Abstract: The space-time prism (STP) is the envelope of all possible travel paths in space and time between two anchor locations and times, measuring accessibility for an individual given a designated travel and activity episode. Although the STP provides a powerful measure of individual accessibility, transportation researchers often need to analyze accessibility at collective-levels for planning and policy analysis. Deriving a representative STP of a set of individual STPs would provide a general idea of how collective members’ accessibility is performing. However, there is no analytical time geographic method to calculate a collective-level representative STP that is consistent with individual STPs. To fill this gap, this research develops the concept of average space-time prism (ASTP). The ASTP is a representative STP of a group of individual STPs with respect to size, shape, and location. We develop methods for calculating an ASTP using analytical time geography and elliptic Fourier shape analysis techniques. The ASTP provides a geometric and visual summary of collective accessibility: it can be used to generate representative STPs for aggregate geographic units such as neighborhoods and cities based on individual-level data. A possible application of the ASTP is the spatial equity analysis of accessibility. The ASTP can be located at individuals’ anchor locations and overlaid with opportunities, enabling in-situ comparisons between individual versus collective accessibility and accessibility equity analysis considering geographic contexts. We illustrate this ASTP’s capability when measuring the impacts of new transit service on healthcare access equity in a neighborhood in Columbus, Ohio, USA.
Lee, J. and Miller, H. J. (2018) “Measuring the impacts of new public transit services on space-time accessibility: An analysis of transit system redesign and new bus rapid transit in Columbus, Ohio, USA,” Applied Geography, 93, 47-63.
- Lack of access to opportunities contributes to poor social and health outcomes.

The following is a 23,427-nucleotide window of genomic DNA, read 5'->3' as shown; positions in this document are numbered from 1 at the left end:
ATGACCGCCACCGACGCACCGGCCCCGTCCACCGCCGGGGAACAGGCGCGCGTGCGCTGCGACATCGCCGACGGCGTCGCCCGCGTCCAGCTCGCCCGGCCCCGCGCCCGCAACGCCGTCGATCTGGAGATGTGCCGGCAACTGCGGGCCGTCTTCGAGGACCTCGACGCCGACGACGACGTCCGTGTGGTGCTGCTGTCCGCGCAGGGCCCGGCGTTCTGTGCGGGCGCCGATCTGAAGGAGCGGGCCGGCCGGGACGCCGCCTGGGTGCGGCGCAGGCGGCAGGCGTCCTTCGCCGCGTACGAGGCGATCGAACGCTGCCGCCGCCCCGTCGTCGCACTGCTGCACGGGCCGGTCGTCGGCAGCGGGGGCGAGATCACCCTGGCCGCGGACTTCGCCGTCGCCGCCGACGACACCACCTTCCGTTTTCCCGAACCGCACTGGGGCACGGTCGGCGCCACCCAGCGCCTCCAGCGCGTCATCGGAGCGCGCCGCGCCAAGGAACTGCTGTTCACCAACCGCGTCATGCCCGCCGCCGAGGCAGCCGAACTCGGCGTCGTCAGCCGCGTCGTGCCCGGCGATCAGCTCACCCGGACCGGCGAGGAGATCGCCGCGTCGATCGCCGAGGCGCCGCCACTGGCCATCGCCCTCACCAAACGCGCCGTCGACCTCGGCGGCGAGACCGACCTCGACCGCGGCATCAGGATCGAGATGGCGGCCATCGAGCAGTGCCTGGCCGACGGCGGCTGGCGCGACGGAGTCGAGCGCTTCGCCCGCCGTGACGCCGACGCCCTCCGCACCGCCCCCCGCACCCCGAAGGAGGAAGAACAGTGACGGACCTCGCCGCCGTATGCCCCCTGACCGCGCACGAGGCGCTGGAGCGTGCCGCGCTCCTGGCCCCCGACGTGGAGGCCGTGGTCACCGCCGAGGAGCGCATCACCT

- Columbus, OH introduced a transit route and schedule redesign and bus rapid transit.
- We analyze impacts on accessibility to opportunities in a deprived neighborhood.
- Detailed route and schedule data allow high resolution accessibility analysis.
- The new bus rapid transit has a much greater impact on accessibility
The absence of effective access to opportunities and services is a key contributor to poor socio-economic and health outcomes in underserved neighborhoods in many cities. The city of Columbus, Ohio, USA is attempting to enhance residents’ accessibility by providing new public transit services. These new services include a major Transit System Redesign (TSR) of the conventional bus network and the introduction of a new bus rapid transit, named CMAX. Using a high-resolution space-time accessibility measure, we analyze whether these new public transit services will change residents’ accessibility to job and healthcare in an underserved neighborhood of Columbus. Also, we assess whether enhancing the CMAX service to reduce delays (e.g., reserved lane, off-board payment system) will improve accessibility. The high-resolution space-time accessibility measure in this study uses published public transit schedules via the General Transit Feed Specification (GTFS). We use multiple departure times during a day to account for the temporal fluctuations of accessibility based on the transit schedule changes. We also consider the operating hours of job opportunities and healthcare services. Results suggest that the TSR yields ambiguous benefits for accessibility to jobs and healthcare. However, the new CMAX service and its potential upgrades lead to a substantial increase in both job and healthcare accessibility. The results can be used for city officials and urban planners to evaluate the effectiveness of public transit innovations in improving accessibility.
Keywords: Transportation; Space-time accessibility; Public transit; Bus rapid transit; Jobs; Healthcare